When my wife and I retired a few years back, we moved out of a house in an El Paso suburb that had almost 2,000 Square feet of living space. We moved in to a house that my wife had purchased from her folks that had approximately half the floor space of the El Paso house. We bought a few acres to add to the Blanco home place with the intention of building a modern new house. Then reality set in.
Upon retirement, our income was cut in half. If we built a new house our property taxes would increase dramatically. As we surveyed our situation we found that we had a roof over our heads, we were warm in the winter and cool in the summer, we had a little money left in the bank and, in truth, we had everything we needed. Although we felt a little cramped, we began to question the wisdom of building a new dwelling--in spite of its appeal to our vanity.
So, now we live in a small but comfortable home and have unused household goods stashed in three separate places. We still have enough room for the grandkids to visit and we are in the enviable position of being retired without a mortgage payment. Life is good.
Since the 1960’s there has been a trend in this country of building larger houses. This usually means adding family rooms, bathrooms, additional bedrooms and rooms used for special things—sewing, collecting or for office space. Kitchens have been transformed from smelly but functional to functional but pleasant. The family room and kitchen have become places where people spend their time—the places where they really live. Less and less time is spent in formal places.
“When architect Sarah Susanka visited potential clients’ homes, they often invited her into the formal living room. ‘We would stand until they would determine that I am a nice person, and then they would say, ‘Let’s go visit in the kitchen, it is more comfortable in there.’ It would happen every single time. I don’t think I ever sat in someone’s formal living area. The joke is we build formal living areas for the people we would rather not have in our houses.” (“Super-sizing the American Dream House” by Michael De Groote quoting from Susanka’s best selling series of books “Not So Big House.”)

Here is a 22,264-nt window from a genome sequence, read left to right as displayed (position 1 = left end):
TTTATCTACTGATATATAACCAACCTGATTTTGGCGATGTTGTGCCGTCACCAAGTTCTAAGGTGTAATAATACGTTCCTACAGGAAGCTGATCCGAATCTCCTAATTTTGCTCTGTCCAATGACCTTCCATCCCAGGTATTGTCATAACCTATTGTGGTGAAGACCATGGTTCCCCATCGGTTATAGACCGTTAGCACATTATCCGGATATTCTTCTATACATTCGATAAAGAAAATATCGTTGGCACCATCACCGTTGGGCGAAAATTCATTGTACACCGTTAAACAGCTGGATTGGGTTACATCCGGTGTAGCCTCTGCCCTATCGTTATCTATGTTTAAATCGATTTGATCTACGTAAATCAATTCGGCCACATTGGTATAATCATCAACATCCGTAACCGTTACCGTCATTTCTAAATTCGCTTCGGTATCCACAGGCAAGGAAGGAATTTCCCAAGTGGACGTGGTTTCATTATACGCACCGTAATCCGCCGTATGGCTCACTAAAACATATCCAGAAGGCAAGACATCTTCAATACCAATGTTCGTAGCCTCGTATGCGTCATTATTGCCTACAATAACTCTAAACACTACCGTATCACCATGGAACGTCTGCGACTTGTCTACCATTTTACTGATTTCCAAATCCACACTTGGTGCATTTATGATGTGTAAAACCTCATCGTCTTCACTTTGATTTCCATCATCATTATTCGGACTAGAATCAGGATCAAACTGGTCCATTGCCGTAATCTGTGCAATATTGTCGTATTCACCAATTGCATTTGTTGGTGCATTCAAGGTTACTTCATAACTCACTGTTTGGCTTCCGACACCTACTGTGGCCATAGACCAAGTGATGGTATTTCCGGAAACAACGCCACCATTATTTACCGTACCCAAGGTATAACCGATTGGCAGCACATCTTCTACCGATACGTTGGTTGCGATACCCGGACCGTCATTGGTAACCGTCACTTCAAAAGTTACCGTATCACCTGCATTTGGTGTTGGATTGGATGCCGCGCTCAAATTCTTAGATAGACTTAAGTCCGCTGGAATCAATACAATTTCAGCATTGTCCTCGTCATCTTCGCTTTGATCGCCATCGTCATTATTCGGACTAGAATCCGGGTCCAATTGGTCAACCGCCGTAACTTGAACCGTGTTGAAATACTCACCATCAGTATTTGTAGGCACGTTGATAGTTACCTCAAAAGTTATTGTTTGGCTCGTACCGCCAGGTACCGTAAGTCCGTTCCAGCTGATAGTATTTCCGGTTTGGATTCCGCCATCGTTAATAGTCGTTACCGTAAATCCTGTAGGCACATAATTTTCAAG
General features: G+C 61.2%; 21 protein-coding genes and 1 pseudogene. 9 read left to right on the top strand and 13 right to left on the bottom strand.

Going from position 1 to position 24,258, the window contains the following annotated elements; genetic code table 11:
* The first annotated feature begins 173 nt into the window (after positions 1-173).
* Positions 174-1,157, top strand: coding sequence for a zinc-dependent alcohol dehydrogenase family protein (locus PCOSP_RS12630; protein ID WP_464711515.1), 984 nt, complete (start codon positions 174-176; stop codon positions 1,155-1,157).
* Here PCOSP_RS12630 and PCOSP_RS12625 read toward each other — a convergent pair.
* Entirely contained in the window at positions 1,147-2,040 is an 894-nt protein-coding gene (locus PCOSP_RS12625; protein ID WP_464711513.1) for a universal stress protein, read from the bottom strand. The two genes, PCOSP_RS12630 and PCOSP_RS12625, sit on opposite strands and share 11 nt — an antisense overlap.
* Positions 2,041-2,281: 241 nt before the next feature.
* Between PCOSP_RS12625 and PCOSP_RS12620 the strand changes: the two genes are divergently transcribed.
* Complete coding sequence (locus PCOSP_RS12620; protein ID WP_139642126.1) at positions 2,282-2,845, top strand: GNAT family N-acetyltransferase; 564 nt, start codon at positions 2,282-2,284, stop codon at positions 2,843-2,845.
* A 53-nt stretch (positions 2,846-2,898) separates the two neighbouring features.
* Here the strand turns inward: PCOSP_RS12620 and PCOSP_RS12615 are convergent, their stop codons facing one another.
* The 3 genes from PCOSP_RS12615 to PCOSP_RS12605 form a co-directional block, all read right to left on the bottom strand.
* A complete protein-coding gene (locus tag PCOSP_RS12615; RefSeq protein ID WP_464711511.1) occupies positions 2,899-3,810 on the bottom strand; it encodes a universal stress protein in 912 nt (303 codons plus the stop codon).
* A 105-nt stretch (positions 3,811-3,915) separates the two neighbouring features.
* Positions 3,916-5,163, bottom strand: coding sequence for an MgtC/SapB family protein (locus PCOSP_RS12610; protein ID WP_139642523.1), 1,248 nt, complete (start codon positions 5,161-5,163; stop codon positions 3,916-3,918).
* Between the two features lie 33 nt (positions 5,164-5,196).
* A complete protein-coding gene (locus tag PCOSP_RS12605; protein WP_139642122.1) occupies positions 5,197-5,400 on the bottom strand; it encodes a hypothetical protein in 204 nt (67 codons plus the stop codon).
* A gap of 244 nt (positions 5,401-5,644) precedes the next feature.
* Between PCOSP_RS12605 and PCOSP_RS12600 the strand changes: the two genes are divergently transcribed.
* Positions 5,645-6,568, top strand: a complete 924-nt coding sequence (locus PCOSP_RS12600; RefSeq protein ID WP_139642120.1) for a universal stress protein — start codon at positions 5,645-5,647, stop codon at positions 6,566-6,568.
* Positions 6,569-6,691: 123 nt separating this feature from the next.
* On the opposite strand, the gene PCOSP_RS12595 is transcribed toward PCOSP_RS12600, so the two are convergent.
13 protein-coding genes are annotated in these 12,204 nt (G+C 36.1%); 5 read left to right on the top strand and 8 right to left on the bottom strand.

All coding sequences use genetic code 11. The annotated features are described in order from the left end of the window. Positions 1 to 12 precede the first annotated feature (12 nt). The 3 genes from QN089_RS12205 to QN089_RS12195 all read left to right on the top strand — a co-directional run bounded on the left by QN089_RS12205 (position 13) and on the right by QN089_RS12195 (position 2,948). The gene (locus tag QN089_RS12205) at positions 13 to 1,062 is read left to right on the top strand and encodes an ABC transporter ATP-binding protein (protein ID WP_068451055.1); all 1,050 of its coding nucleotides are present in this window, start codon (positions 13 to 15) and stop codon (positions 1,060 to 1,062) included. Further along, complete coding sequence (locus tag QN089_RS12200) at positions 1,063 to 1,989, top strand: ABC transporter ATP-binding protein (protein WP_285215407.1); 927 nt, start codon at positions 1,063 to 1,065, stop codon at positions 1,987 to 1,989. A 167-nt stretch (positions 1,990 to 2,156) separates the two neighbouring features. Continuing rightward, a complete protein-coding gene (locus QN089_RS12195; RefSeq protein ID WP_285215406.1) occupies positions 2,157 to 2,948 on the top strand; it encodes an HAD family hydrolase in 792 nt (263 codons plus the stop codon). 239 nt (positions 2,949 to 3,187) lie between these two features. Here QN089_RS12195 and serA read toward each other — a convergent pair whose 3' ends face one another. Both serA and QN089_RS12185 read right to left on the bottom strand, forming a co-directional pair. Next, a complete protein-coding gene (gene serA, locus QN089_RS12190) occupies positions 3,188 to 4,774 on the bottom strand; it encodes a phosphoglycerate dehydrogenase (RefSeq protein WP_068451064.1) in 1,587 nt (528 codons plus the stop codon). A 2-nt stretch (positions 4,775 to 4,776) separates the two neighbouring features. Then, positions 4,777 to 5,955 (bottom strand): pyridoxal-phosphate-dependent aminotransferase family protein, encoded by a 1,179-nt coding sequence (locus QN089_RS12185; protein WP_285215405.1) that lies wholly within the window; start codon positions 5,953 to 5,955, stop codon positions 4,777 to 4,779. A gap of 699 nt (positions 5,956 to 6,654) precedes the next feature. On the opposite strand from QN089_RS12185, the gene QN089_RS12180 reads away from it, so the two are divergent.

Nowadays, we tend to have a lot more stuff and we have fewer individual rooms. In most new homes today, the kitchen has been opened up so it is the center of the home and it is where we really live. Susanka encourages people to cut out the rooms they don’t need and create rooms that can serve dual purposes—like a library alcove that can be used for formal dining, if the need arises, by taking the kitchen table into the room. She says you don’t need a lot of square footage to feel bigger and the type of space we live in shapes us immensely. In today’s economy, a smaller home can make our lives and our wallets seem bigger.
Thomas S. Monson, in an address to college students, said: “As I drive through the many parts of this land, as I see the homes of America, I note that most homes have a room for Mary, a room for John—bedrooms, eating rooms, play rooms, sewing rooms—but I ask the fundamental question, ‘Is there room for the Son of Almighty God, our Savior, and our Redeemer?
“The invitation of the Lord is directed to each of us: ‘Behold, I stand at the door, and knock: if any man hear my voice, and open the door, I will come in to him’ (Rev. 3:20). Make room for the Lord in your homes and in your hearts, and He will be a welcome companion…” (BYU Devotional, May 11, 1965).
May this Christmas season find our hearts and minds at peace, and our homes, whatever the size and whatever our circumstances, filled with cheer and good will.